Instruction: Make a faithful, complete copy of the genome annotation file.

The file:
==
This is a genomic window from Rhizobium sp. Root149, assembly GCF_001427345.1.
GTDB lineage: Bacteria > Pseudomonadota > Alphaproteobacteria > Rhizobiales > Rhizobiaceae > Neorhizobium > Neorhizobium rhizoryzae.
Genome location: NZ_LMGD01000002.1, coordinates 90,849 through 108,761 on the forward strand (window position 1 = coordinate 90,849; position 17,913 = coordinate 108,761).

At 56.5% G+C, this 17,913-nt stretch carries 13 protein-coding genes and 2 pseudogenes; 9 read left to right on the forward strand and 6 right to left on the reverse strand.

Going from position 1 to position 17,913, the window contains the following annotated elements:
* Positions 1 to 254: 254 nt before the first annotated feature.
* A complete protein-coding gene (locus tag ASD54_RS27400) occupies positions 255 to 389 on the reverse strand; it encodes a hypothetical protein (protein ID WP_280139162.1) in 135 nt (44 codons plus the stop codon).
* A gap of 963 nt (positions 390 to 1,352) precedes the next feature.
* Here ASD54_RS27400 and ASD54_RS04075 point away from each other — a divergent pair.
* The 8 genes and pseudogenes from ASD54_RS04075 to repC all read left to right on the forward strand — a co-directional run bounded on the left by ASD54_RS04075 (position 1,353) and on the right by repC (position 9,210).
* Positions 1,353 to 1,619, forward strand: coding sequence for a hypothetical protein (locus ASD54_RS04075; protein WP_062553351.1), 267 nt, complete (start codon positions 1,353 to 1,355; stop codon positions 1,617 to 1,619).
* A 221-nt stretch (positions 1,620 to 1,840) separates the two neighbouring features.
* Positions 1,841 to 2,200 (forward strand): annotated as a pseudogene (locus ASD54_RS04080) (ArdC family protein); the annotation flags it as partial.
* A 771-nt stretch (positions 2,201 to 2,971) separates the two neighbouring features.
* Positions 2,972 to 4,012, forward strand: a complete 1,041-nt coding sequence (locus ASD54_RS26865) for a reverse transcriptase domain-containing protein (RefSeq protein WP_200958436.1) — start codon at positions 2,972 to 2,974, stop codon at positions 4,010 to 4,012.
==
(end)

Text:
This is a genomic window from Rhizobium sp. Root149, assembly GCF_001427345.1.
GTDB lineage: Bacteria > Pseudomonadota > Alphaproteobacteria > Rhizobiales > Rhizobiaceae > Neorhizobium > Neorhizobium rhizoryzae.
Genome location: NZ_LMGD01000002.1, coordinates 90,849 through 108,761 on the forward strand (window position 1 = coordinate 90,849; position 17,913 = coordinate 108,761).

At 56.5% G+C, this 17,913-nt stretch carries 13 protein-coding genes and 2 pseudogenes; 9 read left to right on the forward strand and 6 right to left on the reverse strand.

Going from position 1 to position 17,913, the window contains the following annotated elements:
* Positions 1 to 254: 254 nt before the first annotated feature.
* A complete protein-coding gene (locus tag ASD54_RS27400) occupies positions 255 to 389 on the reverse strand; it encodes a hypothetical protein (protein ID WP_280139162.1) in 135 nt (44 codons plus the stop codon).
* A gap of 963 nt (positions 390 to 1,352) precedes the next feature.
* Here ASD54_RS27400 and ASD54_RS04075 point away from each other — a divergent pair.
* The 8 genes and pseudogenes from ASD54_RS04075 to repC all read left to right on the forward strand — a co-directional run bounded on the left by ASD54_RS04075 (position 1,353) and on the right by repC (position 9,210).
* Positions 1,353 to 1,619, forward strand: coding sequence for a hypothetical protein (locus ASD54_RS04075; protein WP_062553351.1), 267 nt, complete (start codon positions 1,353 to 1,355; stop codon positions 1,617 to 1,619).
* A 221-nt stretch (positions 1,620 to 1,840) separates the two neighbouring features.
* Positions 1,841 to 2,200 (forward strand): annotated as a pseudogene (locus ASD54_RS04080) (ArdC family protein); the annotation flags it as partial.
* A 771-nt stretch (positions 2,201 to 2,971) separates the two neighbouring features.
* Positions 2,972 to 4,012, forward strand: a complete 1,041-nt coding sequence (locus ASD54_RS26865) for a reverse transcriptase domain-containing protein (RefSeq protein WP_200958436.1) — start codon at positions 2,972 to 2,974, stop codon at positions 4,010 to 4,012.